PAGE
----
To: Energy and Natural Resources Committee
From: Christopher T. Dodson, Executive Director
Subject: House Bill 1273 - Guns in Churches and Places of Worship
Date:

The North Dakota Catholic Conference opposes House Bill 1273 as a dual infringement upon religious freedom.

Existing law in North Dakota strikes a good balance between the interests of those who wish to have firearms within churches and the religious and private property rights of religious organizations. The existing law allows an individual to have a dangerous weapon in a place of worship if the individual meets certain requirements and has permission from the church or place of worship. It is a workable law that allows firearms but does not negate the religious organization’s fundamental right to define their own sacred spaces as it chooses.

House Bill 1273 erases that balance and allows the individual with a dangerous weapon to disrespect the wishes of the religious organization. It destroys the carefully designed compromise and tosses aside the religious and property rights of the place of worship.

Essential to the concept of religious liberty is the recognition that churches have a fundamental right to use and care for their properties in a manner that reflects and furthers their own religious missions. If they believe that guns in churches do not reflect that mission, they have a right to prohibit them. Indeed, our country has many faith traditions, especially the so-called “peace churches,” that disavow all weapons, even for defensive purposes. Those churches might find offensive the very notion of a weapon within their worship space. They should have that right.

Supporters of House Bill 1273 will point out that the bill allows a church to prohibit firearms if the church posts notices of the prohibition at every entrance. This provision, however, is the bill’s second affront to religious freedom. Quite simply, the government has no business telling a place of worship how to design or adorn its worship environment. (1) In many religious traditions, the architecture of a worship space is an extension of adherents’ beliefs.

Doors and entryways, in particular, fall into this category. Christ said, “I am the door.”(2) Since the beginning of Christianity, doors and entryways have had significance in Christian architecture. For Lutherans, Martin Luther‘s act of nailing the Ninety-Five Theses to the door of the Castle Church in Wittenberg, Germany became a defining moment and to this day some Lutheran churches reserve the doors for only important religious messages. (3)

The Catholic Church just finished celebrating a Jubilee year during which every diocese in the world designated certain doors as “Holy Doors.” Passing through them symbolized that we were passing through Christ the Door, and into the holy. To blemish them and their surrounding areas with non-religious government postings would be, literally, disgraceful.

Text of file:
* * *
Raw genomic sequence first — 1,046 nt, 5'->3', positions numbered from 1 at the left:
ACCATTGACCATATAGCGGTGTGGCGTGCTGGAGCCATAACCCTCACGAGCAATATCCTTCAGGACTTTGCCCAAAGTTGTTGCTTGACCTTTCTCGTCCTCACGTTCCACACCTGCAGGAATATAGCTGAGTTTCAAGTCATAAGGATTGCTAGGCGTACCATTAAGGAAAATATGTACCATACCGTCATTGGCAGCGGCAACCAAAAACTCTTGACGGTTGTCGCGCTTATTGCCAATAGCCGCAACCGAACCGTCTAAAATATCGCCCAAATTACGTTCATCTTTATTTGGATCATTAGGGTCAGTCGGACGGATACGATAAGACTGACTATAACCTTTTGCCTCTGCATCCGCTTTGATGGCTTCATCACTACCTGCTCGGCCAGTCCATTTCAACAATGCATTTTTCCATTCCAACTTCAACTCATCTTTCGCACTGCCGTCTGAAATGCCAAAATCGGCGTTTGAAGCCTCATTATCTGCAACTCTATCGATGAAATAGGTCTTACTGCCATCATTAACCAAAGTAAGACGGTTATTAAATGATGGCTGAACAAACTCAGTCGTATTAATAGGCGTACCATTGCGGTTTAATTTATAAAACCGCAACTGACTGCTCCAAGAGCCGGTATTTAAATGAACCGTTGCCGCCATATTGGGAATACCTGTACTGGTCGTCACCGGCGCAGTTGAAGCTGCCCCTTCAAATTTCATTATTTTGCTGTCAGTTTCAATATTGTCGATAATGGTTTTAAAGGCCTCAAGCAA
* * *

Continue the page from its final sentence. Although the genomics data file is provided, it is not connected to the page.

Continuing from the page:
It might also be unconstitutional. A court in another state struck down a similar law, holding that a requirement that churches post firearm prohibition signs impermissibly infringed upon the religious rights of churches to use their property to further their religious missions. (4)

The great thing about religious freedom is that it means that we can practice our religious beliefs, including the acts of creating, designing, and exercising autonomy over our religious spaces without the approval of others. Some people have no problem with firearms in churches. To others the very idea is blasphemous. Many more probably fall somewhere in between. The existing law strikes a balance that respects the varying religious views on the matter.

Similarly, some places of worship would have no problem with posting prohibition signs at entries. To others the very idea is blasphemous or would be seen as creating an environment contrary to their beliefs. Many more probably fall somewhere in between. It is not a proper function of the state to dictate what all places of worship must do just because other places of worship do not object.

We respectfully request that House Bill 1273 given a Do Not Pass recommendation.

(1) The North Dakota Catholic Conference recognizes that there are some circumstances, such as the placement of exit signs or fire sprinkler systems, when the state can dictate the placement of nonreligious items. Those requirements, however, should further a legitimate and compelling governmental interest and be narrowly tailored to achieve that purpose.

(2) Jn 10:7,9. cf. Rev 3:20.

(3) See
Edina Community Lutheran Church v. State of Minnesota, (MN Ct. App., Feb. 5, 2008)

(4) Id.